Sunday, November 12, 2017

Artists and Heroes...thanks to Dan Didio (Part 2)

When last we left our story, I was at a panel discussion with Dan Didio and some DC artists and writers and he was asking questions of the audience and panelists. One of them was a very interesting question to which I had what I thought was a brilliant, insightful answer, and even had relevance to the ostensible reason for me being there:

“Who was the first artist you started following and did you start following comics for the character or the artist?”

Funny thing about that…

Of course, growing up, I saw Archie and Casper the Friendly Ghost comics and superhero comics, and I was aware that the art was different for Archie and Casper than it was for Batman. However, the first time I actually noticed a specific artist’s art as being distinctive of of other artists was when I saw the original Captain Marvel.

Though I was not yet sophisticated enough to tell the difference between C.C. Beck and Kurt Schaffenberger, I did realize that the Big Red Cheese, in both reprints of old stories from Fawcett Publications and the contemporary stuff from DC, was not like what I saw in Batman, Superman, Spider-Man, and other superhero comics (which was what most of my other comics were).  It was simpler, clearer. One might say it was more “cartoony,” but the simplicity disguised the mastery of the medium that Beck and Schaffenberger had. The storytelling was always clean and concise. The anatomy was proportionate and believable.

However, in 1981, DC decided to give Captain Marvel a makeover. Out went that simple style of Kurt Schaffenberger (who was drawing the hero at the time) and in came the slightly warped but realistically detailed work of Don Newton. I actually avoided reading those stories in Action Comics because I did not like seeing that art for Captain Marvel. I spent hours trying to think of which artists would be able to draw the World’s Mightiest Mortal in the appropriate style, and did not understand that calling for such a change back was a lost cause. DC wanted to update the look, and there it was.

Now, of course, I recognize the quality and skill of Newton’s art. I also see how he was able to realistically distort faces and features for comedic effect. Captain Marvel always was a quasi-comedic character, and one of the challenges faced by DC when they revived him was how to keep the lightness and whimsy in the character while making him relevant and appealing to the modern world. It was a shame I did not read too many of those stories, either, because some of them were quite good, and some of them actually went into the hero’s past and explained aspects of his origin, powers, and backstory that had not been explored before.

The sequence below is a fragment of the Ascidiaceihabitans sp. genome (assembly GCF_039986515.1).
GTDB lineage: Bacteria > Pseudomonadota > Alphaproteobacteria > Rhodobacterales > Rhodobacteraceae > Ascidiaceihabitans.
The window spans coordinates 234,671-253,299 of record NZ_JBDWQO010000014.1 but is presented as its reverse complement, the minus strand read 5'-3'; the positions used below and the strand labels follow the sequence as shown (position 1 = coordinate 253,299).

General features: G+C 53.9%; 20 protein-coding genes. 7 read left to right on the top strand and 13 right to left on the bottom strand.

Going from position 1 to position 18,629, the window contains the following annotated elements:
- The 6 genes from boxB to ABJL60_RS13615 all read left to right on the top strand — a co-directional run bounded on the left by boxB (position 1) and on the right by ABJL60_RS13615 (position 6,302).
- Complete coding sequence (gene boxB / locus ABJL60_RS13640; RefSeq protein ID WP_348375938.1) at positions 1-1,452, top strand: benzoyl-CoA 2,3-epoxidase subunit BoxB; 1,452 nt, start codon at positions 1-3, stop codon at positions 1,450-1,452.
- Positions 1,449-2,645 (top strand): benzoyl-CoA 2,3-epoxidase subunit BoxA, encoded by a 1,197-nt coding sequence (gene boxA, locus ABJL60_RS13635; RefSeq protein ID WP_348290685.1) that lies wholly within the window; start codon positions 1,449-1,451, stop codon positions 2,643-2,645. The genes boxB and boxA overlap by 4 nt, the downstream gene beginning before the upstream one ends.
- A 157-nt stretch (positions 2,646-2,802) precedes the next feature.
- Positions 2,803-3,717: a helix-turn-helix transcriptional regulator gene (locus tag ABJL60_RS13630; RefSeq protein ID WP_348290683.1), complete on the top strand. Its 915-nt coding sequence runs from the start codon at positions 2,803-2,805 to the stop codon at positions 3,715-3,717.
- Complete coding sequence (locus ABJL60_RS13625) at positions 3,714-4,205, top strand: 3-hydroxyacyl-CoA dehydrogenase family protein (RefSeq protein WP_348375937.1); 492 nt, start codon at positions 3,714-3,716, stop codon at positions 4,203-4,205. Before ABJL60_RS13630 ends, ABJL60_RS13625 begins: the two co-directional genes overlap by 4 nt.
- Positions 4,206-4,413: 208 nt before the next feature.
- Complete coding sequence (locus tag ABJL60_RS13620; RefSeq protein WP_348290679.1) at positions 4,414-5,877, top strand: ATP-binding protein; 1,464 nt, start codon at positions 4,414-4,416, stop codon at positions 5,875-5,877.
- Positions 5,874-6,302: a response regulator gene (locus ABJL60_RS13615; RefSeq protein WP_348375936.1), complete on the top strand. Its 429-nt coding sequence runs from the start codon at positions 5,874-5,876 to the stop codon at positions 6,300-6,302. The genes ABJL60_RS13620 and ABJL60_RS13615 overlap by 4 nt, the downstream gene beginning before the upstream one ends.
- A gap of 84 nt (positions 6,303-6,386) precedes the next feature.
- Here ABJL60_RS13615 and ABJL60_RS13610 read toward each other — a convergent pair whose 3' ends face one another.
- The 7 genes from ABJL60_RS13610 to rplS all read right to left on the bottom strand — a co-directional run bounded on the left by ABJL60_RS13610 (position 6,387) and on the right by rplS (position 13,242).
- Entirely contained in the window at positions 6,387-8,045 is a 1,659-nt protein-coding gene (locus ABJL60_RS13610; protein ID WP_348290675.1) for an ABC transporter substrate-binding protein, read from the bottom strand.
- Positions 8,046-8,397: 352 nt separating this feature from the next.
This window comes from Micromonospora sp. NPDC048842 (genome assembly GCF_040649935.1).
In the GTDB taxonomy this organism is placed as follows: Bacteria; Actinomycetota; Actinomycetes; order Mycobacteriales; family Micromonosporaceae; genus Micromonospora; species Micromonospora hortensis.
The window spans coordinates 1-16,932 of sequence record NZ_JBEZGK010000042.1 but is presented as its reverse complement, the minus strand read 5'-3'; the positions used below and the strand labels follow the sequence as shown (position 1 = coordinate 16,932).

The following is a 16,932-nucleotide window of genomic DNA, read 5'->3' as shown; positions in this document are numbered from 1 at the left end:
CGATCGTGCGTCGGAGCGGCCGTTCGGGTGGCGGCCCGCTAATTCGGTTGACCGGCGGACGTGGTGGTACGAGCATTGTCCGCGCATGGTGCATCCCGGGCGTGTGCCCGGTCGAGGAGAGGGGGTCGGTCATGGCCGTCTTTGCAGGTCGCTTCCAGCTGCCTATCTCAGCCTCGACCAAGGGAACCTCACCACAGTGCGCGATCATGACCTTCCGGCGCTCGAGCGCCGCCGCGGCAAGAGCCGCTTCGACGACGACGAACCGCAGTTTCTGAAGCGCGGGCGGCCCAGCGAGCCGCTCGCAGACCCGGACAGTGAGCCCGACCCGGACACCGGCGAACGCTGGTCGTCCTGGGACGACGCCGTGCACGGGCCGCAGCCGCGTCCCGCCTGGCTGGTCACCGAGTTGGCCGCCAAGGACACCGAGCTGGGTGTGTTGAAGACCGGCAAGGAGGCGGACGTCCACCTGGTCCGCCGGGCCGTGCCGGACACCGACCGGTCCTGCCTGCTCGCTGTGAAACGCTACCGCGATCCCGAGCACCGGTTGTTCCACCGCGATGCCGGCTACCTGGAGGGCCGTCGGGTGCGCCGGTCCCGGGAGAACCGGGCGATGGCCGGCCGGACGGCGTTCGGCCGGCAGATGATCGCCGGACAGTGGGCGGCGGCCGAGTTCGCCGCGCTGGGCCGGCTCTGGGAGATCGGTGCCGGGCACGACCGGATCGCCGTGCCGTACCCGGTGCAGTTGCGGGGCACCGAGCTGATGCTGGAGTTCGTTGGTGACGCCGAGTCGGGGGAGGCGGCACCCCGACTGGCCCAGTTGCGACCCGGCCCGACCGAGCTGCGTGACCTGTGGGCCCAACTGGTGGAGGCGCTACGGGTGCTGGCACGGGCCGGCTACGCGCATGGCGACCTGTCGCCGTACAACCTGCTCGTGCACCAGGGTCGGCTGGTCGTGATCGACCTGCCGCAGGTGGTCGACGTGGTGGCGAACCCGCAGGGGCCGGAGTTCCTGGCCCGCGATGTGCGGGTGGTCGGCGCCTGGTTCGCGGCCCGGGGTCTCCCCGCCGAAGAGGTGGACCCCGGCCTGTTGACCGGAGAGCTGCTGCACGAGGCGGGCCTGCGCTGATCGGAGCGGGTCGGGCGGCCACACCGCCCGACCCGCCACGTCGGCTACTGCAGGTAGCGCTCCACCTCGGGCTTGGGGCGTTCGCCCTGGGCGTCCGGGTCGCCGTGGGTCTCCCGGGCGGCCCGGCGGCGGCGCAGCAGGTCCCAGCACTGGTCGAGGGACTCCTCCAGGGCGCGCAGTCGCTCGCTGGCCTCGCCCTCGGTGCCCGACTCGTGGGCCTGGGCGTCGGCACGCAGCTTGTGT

So that would have been an interesting thing to share with Dan Didio and the lineup of artists, writers, and editors on stage. It would have also been interesting to see his reactions and hear his thoughts, considering what DC has done with the character and the concept under his watch at DC.


amira reda said...
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Max McConnell said...

Small correction: Don Newton's Shazam ran from the last issue of Shazam (35) to World's Finest Dollar Comic (253-282), finally finishing in 2 issues of Adventure Comics digest (491 and 492). They were all written by the great E. Nelson Bridwell and I hope they get reprinted one day as they truly deserve it.
Finally, I really love your blog and videos! Thanks for the work you do. I've been a big fan of Cap since 1975 and live in Toronto, where the Shazam movie begins filming next February.

Captain Zorikh said...

Thanks for the specificity. I left it vague beyond the year because I didn't have my books with me when I wrote the post. I hope those stories get reprinted someday, also. Many of them were much better than a lot of what had gone before in DC's "Shazam!" series.

I am so pleased to hear you are enjoying Captain Marvel Culture! Yes, I am trying to clear up a lot of the confusion about the character. Are you going to try to get some background work in the movie?